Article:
'Why Don't You Try It?': How The Oldest U.S. Female BMX Racer Broke Into The Sport Kittie Weston-Knauer and her son Max Knauer have spun bonding time into an extreme sport. Thirty years ago, Max egged her on to try BMX racing; at 69, she's still pedaling in races all over the U.S.
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'Why Don't You Try It?': How The Oldest U.S. Female BMX Racer Broke Into The Sport

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'Why Don't You Try It?': How The Oldest U.S. Female BMX Racer Broke Into The Sport

'Why Don't You Try It?': How The Oldest U.S. Female BMX Racer Broke Into The Sport

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(SOUNDBITE OF MUSIC)

DAVID GREENE, HOST:

We are heading into Mother's Day weekend. And so in StoryCorps, how about we hear from a mother and son who made family bonding an extreme sport? Kittie Weston-Knauer is the oldest female BMX bicycle racer in the U.S. She's about to turn 70. And when she started competing in the late 1980s, she was often the only woman on the track. Her son Max Knauer, a champion BMX rider himself, introduced her to the sport when he was 10 years old.

MAX KNAUER: I was having a bad week racing. And you're giving me pointers. You got to pedal. You got to keep pedaling. And at the time I was like, well, if it looks so easy to you, then why don't you try it?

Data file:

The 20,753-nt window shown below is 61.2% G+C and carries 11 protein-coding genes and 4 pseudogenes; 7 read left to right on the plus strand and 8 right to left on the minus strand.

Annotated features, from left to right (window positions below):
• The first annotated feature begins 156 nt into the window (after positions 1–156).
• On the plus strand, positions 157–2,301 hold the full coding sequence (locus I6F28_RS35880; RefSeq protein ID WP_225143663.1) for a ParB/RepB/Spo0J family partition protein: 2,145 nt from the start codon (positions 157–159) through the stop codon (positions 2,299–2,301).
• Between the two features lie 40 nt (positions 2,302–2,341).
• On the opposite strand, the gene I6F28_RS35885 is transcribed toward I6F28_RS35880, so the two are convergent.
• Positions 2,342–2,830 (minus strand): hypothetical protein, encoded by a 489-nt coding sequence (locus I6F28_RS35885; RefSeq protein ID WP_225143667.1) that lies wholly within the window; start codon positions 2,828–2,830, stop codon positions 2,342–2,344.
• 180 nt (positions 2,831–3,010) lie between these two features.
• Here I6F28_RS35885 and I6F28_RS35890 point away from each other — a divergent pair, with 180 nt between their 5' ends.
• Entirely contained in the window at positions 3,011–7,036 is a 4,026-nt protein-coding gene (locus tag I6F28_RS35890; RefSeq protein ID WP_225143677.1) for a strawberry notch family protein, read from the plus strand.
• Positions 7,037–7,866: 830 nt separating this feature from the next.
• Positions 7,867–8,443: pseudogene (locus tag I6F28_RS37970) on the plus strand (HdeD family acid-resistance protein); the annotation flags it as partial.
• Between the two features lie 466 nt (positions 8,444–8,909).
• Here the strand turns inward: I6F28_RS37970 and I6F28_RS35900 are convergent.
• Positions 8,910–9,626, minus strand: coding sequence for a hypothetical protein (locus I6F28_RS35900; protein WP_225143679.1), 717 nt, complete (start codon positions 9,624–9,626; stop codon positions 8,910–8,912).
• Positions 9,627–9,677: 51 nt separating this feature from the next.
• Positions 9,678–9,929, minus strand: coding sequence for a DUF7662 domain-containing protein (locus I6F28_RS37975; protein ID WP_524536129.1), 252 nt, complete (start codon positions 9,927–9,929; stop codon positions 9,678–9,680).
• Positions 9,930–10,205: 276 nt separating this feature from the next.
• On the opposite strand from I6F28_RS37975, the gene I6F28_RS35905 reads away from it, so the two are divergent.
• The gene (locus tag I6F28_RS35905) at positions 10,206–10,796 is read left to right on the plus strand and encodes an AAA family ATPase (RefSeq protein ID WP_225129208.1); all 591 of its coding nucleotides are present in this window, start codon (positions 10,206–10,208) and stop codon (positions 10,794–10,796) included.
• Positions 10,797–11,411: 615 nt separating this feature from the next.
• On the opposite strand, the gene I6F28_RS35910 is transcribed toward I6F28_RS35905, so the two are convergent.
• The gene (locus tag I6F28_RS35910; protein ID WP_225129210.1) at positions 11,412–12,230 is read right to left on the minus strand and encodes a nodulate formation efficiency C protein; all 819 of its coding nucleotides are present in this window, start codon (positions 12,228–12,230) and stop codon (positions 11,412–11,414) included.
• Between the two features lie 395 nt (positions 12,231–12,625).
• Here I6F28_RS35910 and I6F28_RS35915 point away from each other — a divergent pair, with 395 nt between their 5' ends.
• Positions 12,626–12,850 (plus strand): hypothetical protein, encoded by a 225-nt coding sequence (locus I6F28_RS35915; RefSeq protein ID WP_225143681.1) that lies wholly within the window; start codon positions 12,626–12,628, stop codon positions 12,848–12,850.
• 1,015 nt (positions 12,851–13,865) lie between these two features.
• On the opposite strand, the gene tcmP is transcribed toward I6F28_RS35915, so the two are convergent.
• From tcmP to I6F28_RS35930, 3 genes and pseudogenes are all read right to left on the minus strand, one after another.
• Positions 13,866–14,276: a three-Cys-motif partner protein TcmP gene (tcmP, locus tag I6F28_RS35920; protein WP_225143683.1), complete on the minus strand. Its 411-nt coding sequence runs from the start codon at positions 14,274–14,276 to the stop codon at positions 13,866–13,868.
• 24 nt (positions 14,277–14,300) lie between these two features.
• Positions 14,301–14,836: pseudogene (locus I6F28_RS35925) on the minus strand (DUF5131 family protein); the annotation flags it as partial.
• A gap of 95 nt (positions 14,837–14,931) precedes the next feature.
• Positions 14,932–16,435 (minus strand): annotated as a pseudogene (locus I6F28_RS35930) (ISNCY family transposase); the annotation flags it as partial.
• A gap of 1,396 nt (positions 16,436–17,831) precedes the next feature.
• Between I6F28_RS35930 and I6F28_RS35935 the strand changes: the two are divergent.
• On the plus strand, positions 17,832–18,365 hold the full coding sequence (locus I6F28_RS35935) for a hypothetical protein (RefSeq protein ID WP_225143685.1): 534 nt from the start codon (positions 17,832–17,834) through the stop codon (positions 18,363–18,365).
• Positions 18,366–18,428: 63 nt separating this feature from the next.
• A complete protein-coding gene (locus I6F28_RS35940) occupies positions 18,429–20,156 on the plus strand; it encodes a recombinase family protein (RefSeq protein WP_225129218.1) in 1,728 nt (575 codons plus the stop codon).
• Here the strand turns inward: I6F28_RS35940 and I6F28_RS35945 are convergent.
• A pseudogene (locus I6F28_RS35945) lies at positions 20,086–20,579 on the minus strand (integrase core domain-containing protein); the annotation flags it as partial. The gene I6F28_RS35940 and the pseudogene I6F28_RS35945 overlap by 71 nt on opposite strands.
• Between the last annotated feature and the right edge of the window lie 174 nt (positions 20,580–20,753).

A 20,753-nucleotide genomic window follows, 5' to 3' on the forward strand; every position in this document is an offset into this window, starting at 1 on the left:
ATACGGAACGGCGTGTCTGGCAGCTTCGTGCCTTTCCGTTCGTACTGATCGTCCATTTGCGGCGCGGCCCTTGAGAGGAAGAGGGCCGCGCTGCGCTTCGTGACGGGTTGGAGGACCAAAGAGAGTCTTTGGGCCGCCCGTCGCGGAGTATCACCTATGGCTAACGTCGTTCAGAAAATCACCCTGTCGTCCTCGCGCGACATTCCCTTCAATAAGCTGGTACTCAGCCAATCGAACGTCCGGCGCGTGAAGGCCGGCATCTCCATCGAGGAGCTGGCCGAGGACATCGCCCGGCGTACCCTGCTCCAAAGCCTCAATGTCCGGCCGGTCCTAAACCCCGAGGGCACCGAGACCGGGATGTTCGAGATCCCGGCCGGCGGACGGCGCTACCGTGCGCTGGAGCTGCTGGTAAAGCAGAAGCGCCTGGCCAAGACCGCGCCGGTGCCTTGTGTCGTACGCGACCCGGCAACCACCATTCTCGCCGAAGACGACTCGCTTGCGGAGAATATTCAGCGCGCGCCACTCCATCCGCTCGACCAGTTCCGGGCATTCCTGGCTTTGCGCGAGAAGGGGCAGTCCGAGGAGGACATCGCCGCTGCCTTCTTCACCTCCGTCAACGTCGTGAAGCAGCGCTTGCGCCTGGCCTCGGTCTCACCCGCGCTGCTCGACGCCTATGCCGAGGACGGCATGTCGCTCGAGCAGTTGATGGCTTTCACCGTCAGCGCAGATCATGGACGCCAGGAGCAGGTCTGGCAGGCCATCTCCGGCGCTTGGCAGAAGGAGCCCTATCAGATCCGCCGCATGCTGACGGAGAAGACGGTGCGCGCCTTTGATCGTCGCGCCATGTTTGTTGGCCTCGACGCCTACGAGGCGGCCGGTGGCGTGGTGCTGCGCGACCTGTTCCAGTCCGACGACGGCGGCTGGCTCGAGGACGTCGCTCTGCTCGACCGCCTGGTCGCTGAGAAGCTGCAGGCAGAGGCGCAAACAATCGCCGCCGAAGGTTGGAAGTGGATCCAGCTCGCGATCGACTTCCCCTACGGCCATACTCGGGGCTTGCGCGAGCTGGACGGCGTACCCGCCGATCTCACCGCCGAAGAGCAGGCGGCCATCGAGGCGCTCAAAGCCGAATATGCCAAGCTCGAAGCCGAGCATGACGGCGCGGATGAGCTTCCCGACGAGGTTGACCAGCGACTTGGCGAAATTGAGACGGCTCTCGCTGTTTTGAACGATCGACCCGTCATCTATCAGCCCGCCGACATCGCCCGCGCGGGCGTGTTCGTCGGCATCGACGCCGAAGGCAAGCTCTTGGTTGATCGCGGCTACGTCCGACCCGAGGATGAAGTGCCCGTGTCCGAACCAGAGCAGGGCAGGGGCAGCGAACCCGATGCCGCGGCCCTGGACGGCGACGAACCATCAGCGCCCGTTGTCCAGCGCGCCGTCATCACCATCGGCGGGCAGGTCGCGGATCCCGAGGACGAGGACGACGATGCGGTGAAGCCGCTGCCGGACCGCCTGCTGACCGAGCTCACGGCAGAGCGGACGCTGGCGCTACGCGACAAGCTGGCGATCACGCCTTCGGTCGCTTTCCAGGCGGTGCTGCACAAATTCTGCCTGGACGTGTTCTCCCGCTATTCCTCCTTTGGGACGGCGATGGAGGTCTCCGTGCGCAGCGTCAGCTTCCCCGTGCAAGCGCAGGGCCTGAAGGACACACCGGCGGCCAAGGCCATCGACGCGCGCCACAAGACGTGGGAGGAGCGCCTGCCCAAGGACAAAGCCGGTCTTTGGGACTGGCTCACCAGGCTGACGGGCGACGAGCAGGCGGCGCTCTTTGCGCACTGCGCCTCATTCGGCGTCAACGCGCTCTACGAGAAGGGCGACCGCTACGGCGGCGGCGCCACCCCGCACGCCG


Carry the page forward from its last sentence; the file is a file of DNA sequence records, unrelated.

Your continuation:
KITTIE WESTON-KNAUER: And it was Mother's Day of '88. I did my very first race. I was 40. I borrowed your gloves. I borrowed your helmet. And I rode your bike. I was hanging on for dear life. I didn't exactly tear up the track, either.

KNAUER: I said, I told you so.

WESTON-KNAUER: (Laughing) True. But I tell you what - I had a whole new respect for what you were out there doing. And the other thing I said was, well, hey, this is something I can do.

KNAUER: At first, I was a little embarrassed, I guess. But, you know, after doing it a little while, and we were traveling together, it was great. I thought it was really cool how other mothers really looked up to you. But I was a little concerned.

WESTON-KNAUER: Why was that?

KNAUER: People always got hurt and break an arm, collarbone. And then you ended up having a cycling accident. You had broken your neck. And then seeing you in the hospital was pretty tough, especially considering the doctor saying that she might not walk again.

WESTON-KNAUER: Right. I was paralyzed from the shoulders down. But I was very determined that I was going to ride again.

KNAUER: And seeing you get back on the track - I was a little nervous at first, but you were doing what you love to do. I mean, that was really inspiring.

WESTON-KNAUER: You know, people ask me, you continue to race? And my question to them is, well, why not? As long as I can keep the two wheels on the ground, I'm good.

GREENE: Kittie Weston-Knauer and her son Max Knauer. Today, Max is retired from the sport of BMX, but Kittie is still going strong. Their conversation is going to be archived at the American Folklife Center at the Library of Congress.

(SOUNDBITE OF SNAKE OIL'S "THE WET STREETS SHINE FOR US")

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